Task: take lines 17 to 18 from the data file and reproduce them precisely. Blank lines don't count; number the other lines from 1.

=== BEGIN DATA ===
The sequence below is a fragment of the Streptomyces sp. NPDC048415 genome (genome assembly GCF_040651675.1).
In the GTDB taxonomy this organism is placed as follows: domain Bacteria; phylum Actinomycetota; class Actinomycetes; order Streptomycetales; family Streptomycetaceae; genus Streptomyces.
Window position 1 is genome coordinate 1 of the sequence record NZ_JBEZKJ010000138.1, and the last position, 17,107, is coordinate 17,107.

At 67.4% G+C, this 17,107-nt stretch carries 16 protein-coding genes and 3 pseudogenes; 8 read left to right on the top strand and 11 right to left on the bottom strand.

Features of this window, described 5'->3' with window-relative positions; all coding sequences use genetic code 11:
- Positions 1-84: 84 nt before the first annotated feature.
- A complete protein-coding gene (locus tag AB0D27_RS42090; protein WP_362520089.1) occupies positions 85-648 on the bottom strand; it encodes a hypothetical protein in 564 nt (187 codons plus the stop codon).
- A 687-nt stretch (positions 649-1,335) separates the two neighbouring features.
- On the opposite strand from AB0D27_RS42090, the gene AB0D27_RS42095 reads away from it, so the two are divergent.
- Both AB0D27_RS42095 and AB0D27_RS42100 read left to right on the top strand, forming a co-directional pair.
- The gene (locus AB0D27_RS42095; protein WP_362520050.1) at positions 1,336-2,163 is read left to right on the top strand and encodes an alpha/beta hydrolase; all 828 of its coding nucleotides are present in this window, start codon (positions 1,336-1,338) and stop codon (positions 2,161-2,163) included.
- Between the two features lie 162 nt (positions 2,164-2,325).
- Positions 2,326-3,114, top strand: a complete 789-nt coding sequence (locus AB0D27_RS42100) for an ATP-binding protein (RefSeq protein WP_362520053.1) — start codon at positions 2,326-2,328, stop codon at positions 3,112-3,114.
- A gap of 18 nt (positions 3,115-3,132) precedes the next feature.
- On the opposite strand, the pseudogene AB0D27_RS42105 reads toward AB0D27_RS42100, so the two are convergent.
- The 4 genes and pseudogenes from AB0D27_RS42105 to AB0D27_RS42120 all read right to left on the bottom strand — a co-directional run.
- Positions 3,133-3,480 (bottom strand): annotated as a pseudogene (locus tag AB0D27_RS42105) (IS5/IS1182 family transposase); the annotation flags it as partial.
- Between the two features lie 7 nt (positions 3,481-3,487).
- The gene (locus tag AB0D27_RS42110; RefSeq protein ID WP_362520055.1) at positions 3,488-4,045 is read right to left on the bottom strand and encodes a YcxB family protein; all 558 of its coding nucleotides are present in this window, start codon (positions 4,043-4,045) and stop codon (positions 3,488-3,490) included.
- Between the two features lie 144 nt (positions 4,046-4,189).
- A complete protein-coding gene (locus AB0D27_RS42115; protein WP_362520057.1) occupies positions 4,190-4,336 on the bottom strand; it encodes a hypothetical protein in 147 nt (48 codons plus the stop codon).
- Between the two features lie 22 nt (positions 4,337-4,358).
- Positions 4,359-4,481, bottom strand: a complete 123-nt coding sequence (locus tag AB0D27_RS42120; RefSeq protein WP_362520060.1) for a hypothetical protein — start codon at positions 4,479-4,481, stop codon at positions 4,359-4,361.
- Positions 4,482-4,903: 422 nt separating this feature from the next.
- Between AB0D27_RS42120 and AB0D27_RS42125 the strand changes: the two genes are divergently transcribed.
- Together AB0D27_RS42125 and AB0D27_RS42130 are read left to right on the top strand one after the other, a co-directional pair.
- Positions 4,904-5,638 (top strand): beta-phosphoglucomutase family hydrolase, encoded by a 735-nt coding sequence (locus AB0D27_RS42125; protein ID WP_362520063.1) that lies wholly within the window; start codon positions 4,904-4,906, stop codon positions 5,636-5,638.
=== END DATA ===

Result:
- Positions 3,133-3,480 (bottom strand): annotated as a pseudogene (locus tag AB0D27_RS42105) (IS5/IS1182 family transposase); the annotation flags it as partial.
- Between the two features lie 7 nt (positions 3,481-3,487).